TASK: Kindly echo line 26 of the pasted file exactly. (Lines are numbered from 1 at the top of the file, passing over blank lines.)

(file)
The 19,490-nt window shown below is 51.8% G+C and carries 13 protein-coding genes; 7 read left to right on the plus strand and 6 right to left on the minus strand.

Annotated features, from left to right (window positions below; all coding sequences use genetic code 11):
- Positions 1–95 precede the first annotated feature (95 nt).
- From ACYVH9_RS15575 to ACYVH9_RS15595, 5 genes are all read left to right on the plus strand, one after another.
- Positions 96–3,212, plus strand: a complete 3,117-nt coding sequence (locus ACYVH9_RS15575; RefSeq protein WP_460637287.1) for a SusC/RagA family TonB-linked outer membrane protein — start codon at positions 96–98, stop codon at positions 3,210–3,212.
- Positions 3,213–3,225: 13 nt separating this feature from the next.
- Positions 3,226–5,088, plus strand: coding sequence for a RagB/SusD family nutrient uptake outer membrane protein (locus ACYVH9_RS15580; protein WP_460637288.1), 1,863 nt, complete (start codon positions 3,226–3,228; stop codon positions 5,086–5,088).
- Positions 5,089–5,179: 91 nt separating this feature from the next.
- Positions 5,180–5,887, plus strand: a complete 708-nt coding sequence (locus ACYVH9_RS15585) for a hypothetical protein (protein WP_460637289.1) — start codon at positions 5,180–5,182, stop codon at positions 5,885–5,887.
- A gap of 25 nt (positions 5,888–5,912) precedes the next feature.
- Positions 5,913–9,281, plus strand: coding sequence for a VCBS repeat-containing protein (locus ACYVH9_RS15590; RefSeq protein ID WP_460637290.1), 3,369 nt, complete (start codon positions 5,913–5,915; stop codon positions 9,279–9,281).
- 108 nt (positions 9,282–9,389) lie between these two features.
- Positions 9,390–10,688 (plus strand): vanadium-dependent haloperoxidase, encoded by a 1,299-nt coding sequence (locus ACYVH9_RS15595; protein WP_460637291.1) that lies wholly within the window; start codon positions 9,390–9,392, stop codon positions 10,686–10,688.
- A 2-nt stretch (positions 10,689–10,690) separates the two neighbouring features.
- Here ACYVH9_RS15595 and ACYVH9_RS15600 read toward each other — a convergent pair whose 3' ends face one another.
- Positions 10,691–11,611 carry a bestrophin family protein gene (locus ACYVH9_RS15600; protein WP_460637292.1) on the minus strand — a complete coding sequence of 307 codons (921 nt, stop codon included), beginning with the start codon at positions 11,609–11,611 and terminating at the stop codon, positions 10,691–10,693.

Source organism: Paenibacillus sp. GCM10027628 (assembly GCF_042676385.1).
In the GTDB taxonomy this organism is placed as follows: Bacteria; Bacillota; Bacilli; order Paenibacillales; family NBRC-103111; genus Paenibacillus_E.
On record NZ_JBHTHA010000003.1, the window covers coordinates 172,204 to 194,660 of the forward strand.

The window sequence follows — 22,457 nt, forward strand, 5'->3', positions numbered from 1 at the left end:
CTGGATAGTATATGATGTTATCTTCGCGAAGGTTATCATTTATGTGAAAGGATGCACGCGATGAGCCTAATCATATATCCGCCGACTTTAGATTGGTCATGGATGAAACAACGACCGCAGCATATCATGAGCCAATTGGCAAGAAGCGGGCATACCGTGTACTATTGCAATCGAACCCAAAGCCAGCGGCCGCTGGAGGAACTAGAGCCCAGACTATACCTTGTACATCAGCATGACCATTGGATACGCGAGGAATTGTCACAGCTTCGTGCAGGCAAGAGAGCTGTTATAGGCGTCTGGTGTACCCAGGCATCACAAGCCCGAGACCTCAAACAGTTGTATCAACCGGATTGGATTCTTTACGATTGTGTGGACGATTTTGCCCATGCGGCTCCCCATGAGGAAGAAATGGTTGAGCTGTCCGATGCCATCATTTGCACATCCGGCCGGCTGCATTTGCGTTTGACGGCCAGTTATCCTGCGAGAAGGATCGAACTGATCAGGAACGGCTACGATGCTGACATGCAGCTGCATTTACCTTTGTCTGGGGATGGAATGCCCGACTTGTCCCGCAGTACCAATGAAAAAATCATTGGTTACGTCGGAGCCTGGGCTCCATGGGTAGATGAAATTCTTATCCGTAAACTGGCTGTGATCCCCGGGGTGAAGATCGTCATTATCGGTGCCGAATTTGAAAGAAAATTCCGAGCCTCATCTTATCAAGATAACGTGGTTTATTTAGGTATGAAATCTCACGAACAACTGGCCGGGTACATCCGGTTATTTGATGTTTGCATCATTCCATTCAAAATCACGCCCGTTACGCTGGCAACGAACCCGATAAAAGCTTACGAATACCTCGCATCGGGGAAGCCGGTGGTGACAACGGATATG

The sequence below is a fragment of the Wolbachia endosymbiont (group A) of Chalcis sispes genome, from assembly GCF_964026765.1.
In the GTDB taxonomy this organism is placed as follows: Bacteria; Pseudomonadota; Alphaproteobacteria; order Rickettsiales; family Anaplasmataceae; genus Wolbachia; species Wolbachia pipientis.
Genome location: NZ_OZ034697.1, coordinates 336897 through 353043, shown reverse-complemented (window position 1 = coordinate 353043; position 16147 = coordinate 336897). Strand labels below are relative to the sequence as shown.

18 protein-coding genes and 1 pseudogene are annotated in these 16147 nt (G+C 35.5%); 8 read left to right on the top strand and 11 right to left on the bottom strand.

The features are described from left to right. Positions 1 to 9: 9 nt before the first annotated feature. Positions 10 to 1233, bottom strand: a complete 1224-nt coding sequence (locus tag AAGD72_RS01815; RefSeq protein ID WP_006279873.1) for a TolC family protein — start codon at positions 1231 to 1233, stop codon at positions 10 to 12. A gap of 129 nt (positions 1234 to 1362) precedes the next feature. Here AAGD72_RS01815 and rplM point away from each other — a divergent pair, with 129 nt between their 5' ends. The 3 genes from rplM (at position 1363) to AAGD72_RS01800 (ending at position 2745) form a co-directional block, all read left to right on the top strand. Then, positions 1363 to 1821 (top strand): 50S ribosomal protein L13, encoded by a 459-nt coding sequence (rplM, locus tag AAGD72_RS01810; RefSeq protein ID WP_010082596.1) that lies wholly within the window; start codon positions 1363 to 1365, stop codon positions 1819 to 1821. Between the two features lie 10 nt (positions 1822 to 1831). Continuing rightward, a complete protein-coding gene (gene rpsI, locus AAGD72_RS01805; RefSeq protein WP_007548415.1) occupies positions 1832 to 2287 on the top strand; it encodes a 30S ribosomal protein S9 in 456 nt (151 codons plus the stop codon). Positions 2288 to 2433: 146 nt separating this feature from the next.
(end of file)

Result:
The features are described from left to right. Positions 1 to 9: 9 nt before the first annotated feature. Positions 10 to 1233, bottom strand: a complete 1224-nt coding sequence (locus tag AAGD72_RS01815; RefSeq protein ID WP_006279873.1) for a TolC family protein — start codon at positions 1231 to 1233, stop codon at positions 10 to 12. A gap of 129 nt (positions 1234 to 1362) precedes the next feature. Here AAGD72_RS01815 and rplM point away from each other — a divergent pair, with 129 nt between their 5' ends. The 3 genes from rplM (at position 1363) to AAGD72_RS01800 (ending at position 2745) form a co-directional block, all read left to right on the top strand. Then, positions 1363 to 1821 (top strand): 50S ribosomal protein L13, encoded by a 459-nt coding sequence (rplM, locus tag AAGD72_RS01810; RefSeq protein ID WP_010082596.1) that lies wholly within the window; start codon positions 1363 to 1365, stop codon positions 1819 to 1821. Between the two features lie 10 nt (positions 1822 to 1831). Continuing rightward, a complete protein-coding gene (gene rpsI, locus AAGD72_RS01805; RefSeq protein WP_007548415.1) occupies positions 1832 to 2287 on the top strand; it encodes a 30S ribosomal protein S9 in 456 nt (151 codons plus the stop codon). Positions 2288 to 2433: 146 nt separating this feature from the next.